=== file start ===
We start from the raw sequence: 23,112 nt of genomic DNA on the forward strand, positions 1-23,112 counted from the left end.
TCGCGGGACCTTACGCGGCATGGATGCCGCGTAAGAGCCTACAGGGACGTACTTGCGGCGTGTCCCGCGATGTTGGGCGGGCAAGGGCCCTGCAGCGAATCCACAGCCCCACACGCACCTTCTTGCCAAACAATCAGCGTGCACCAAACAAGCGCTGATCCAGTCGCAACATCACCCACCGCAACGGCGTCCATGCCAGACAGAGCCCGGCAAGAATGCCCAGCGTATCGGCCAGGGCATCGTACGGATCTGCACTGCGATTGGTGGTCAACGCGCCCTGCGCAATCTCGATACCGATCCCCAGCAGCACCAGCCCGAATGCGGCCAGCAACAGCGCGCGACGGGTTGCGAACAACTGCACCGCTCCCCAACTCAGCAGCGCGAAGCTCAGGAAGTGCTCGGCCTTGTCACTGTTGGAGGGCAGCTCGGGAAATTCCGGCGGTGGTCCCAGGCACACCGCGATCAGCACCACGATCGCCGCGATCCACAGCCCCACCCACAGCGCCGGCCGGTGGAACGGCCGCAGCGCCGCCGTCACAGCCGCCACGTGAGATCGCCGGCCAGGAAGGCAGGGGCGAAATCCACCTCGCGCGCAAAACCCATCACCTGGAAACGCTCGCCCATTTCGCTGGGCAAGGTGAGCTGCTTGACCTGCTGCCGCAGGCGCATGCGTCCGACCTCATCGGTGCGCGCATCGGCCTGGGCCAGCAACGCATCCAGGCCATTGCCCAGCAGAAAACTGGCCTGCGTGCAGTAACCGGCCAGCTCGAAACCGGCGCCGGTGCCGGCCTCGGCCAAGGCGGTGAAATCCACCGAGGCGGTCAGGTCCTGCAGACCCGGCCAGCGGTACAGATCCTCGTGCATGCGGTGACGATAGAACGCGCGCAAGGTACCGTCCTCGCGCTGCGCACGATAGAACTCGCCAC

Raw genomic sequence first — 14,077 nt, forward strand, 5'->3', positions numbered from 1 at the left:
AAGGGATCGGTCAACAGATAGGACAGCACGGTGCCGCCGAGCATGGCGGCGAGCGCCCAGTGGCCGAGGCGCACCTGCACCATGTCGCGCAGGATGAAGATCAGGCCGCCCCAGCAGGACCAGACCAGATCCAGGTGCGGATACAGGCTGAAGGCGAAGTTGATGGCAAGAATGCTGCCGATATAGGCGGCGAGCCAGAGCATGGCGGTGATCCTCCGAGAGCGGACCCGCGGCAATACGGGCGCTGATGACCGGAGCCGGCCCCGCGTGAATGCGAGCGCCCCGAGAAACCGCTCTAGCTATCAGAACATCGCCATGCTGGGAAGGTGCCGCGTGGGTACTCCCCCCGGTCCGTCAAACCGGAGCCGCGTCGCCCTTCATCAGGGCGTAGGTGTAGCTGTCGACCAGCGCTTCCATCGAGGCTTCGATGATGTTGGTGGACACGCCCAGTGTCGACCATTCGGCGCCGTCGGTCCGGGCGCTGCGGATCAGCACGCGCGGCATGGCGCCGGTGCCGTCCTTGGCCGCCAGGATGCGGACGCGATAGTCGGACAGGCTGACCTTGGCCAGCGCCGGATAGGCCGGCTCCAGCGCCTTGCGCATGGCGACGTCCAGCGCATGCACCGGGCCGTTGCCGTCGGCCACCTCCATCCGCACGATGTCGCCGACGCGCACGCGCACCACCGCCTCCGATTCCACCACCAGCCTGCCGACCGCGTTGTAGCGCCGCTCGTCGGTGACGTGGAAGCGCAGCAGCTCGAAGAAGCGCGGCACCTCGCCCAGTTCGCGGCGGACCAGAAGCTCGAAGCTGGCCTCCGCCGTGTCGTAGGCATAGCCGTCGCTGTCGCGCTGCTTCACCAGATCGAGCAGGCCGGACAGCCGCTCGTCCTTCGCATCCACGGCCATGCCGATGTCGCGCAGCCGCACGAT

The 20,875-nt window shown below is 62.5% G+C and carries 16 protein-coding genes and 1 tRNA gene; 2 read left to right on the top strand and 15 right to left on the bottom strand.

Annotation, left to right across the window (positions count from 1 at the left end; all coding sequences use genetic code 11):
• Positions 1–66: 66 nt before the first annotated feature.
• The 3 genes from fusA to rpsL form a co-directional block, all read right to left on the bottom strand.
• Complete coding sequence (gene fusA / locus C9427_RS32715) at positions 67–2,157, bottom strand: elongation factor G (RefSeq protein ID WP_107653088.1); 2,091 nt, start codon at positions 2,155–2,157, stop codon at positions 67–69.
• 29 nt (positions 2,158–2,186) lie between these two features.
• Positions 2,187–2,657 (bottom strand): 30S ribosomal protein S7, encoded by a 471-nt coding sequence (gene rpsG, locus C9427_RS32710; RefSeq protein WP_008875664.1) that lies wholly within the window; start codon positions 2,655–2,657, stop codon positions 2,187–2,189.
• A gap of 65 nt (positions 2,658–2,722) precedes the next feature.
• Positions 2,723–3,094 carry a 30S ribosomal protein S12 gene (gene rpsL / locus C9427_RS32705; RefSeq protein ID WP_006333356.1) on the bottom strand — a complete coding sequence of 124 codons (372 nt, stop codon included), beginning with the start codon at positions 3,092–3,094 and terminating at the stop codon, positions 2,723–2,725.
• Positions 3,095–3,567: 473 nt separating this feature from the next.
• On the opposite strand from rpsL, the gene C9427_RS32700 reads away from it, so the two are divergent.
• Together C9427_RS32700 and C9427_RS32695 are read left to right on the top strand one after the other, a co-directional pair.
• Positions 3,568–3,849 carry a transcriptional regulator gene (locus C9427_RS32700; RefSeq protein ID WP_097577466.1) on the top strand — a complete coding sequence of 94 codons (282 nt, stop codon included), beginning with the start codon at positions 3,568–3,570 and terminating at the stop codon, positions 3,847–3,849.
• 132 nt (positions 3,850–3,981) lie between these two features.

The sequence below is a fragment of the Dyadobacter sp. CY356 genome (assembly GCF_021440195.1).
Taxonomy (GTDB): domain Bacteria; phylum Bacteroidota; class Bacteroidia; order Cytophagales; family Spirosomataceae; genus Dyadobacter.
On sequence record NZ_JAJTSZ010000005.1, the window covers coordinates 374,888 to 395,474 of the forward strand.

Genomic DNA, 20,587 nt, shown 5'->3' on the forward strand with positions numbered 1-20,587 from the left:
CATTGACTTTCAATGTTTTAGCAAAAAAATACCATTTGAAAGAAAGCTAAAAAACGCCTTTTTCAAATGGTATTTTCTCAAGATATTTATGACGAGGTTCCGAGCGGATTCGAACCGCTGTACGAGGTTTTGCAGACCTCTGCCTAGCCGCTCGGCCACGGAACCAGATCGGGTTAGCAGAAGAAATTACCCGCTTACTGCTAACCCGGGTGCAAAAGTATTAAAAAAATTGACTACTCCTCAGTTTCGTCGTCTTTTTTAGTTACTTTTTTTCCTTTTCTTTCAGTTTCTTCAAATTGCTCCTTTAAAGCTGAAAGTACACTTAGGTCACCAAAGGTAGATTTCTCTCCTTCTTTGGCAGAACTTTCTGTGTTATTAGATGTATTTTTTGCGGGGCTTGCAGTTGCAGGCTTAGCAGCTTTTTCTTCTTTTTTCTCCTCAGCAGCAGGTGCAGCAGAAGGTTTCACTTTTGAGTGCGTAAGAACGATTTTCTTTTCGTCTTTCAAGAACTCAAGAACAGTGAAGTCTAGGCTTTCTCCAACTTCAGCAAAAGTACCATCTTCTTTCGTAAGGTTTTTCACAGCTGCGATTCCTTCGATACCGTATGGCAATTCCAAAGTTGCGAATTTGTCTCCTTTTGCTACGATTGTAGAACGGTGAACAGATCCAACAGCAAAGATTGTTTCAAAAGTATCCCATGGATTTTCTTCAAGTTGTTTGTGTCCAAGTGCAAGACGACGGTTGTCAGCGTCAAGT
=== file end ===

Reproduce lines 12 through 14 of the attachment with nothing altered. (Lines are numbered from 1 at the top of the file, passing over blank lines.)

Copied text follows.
• A gap of 65 nt (positions 2,658–2,722) precedes the next feature.
• Positions 2,723–3,094 carry a 30S ribosomal protein S12 gene (gene rpsL / locus C9427_RS32705; RefSeq protein ID WP_006333356.1) on the bottom strand — a complete coding sequence of 124 codons (372 nt, stop codon included), beginning with the start codon at positions 3,092–3,094 and terminating at the stop codon, positions 2,723–2,725.
• Positions 3,095–3,567: 473 nt separating this feature from the next.